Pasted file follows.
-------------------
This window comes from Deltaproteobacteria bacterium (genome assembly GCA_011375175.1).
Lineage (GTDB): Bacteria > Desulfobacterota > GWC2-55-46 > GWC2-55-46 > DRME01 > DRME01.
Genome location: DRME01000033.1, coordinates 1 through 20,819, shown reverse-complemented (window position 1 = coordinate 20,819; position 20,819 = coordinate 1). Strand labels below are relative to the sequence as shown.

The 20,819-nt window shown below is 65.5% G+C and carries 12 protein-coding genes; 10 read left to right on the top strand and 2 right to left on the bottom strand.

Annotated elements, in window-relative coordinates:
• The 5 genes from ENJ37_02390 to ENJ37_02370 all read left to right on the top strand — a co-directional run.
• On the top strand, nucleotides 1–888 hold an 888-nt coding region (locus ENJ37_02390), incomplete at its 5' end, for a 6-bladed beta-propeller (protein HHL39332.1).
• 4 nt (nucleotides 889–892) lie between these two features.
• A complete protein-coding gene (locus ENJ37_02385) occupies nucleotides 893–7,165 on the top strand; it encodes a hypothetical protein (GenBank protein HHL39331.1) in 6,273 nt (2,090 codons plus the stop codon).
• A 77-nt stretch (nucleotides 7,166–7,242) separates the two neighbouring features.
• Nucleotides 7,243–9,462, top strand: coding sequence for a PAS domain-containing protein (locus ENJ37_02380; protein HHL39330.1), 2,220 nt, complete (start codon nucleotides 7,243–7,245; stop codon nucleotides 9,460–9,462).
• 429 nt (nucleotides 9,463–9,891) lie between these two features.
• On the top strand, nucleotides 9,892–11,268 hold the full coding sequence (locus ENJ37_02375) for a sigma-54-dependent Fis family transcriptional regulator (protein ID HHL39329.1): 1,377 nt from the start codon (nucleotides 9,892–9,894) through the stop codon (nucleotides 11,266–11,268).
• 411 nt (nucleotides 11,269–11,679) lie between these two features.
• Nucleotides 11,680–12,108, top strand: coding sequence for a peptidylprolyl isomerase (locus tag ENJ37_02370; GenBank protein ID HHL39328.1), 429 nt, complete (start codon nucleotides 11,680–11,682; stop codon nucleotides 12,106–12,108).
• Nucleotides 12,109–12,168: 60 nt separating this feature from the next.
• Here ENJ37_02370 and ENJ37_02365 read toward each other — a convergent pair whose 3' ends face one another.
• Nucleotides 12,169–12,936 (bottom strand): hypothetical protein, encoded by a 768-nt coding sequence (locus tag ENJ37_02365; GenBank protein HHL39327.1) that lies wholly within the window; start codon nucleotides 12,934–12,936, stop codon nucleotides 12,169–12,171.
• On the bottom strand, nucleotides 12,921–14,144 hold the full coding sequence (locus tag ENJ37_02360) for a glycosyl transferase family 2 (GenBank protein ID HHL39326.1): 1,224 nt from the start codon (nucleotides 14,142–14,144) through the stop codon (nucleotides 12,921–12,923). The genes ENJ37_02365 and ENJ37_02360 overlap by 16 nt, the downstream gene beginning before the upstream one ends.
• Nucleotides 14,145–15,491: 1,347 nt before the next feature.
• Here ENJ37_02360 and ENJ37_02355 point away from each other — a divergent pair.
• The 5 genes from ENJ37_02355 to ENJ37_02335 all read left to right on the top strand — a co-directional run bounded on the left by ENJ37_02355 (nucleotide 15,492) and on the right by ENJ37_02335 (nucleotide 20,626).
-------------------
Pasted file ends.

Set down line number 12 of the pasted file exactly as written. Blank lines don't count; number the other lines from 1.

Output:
• 429 nt (nucleotides 9,463–9,891) lie between these two features.